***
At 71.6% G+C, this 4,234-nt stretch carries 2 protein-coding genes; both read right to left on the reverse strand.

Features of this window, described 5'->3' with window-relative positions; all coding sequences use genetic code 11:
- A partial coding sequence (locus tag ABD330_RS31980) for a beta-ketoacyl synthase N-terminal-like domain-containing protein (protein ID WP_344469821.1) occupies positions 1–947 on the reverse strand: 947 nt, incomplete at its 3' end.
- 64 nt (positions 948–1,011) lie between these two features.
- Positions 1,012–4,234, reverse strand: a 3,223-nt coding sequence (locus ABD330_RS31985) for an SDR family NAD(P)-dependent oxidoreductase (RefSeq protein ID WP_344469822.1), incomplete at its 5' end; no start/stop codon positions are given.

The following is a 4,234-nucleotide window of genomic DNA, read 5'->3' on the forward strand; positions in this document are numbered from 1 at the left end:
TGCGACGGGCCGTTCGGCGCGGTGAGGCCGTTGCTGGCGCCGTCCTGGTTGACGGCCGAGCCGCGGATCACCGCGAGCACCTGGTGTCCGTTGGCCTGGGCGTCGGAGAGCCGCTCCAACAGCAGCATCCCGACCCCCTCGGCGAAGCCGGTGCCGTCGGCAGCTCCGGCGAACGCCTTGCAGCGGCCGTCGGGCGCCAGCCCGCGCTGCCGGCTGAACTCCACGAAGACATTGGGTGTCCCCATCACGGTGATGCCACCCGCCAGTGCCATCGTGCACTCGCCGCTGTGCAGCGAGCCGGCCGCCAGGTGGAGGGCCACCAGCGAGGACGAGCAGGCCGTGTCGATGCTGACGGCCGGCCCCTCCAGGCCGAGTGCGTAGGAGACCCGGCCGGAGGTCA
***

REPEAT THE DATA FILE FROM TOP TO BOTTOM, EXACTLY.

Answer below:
At 71.6% G+C, this 4,234-nt stretch carries 2 protein-coding genes; both read right to left on the reverse strand.

Features of this window, described 5'->3' with window-relative positions; all coding sequences use genetic code 11:
- A partial coding sequence (locus tag ABD330_RS31980) for a beta-ketoacyl synthase N-terminal-like domain-containing protein (protein ID WP_344469821.1) occupies positions 1–947 on the reverse strand: 947 nt, incomplete at its 3' end.
- 64 nt (positions 948–1,011) lie between these two features.
- Positions 1,012–4,234, reverse strand: a 3,223-nt coding sequence (locus ABD330_RS31985) for an SDR family NAD(P)-dependent oxidoreductase (RefSeq protein ID WP_344469822.1), incomplete at its 5' end; no start/stop codon positions are given.

The following is a 4,234-nucleotide window of genomic DNA, read 5'->3' on the forward strand; positions in this document are numbered from 1 at the left end:
TGCGACGGGCCGTTCGGCGCGGTGAGGCCGTTGCTGGCGCCGTCCTGGTTGACGGCCGAGCCGCGGATCACCGCGAGCACCTGGTGTCCGTTGGCCTGGGCGTCGGAGAGCCGCTCCAACAGCAGCATCCCGACCCCCTCGGCGAAGCCGGTGCCGTCGGCAGCTCCGGCGAACGCCTTGCAGCGGCCGTCGGGCGCCAGCCCGCGCTGCCGGCTGAACTCCACGAAGACATTGGGTGTCCCCATCACGGTGATGCCACCCGCCAGTGCCATCGTGCACTCGCCGCTGTGCAGCGAGCCGGCCGCCAGGTGGAGGGCCACCAGCGAGGACGAGCAGGCCGTGTCGATGCTGACGGCCGGCCCCTCCAGGCCGAGTGCGTAGGAGACCCGGCCGGAGGTCA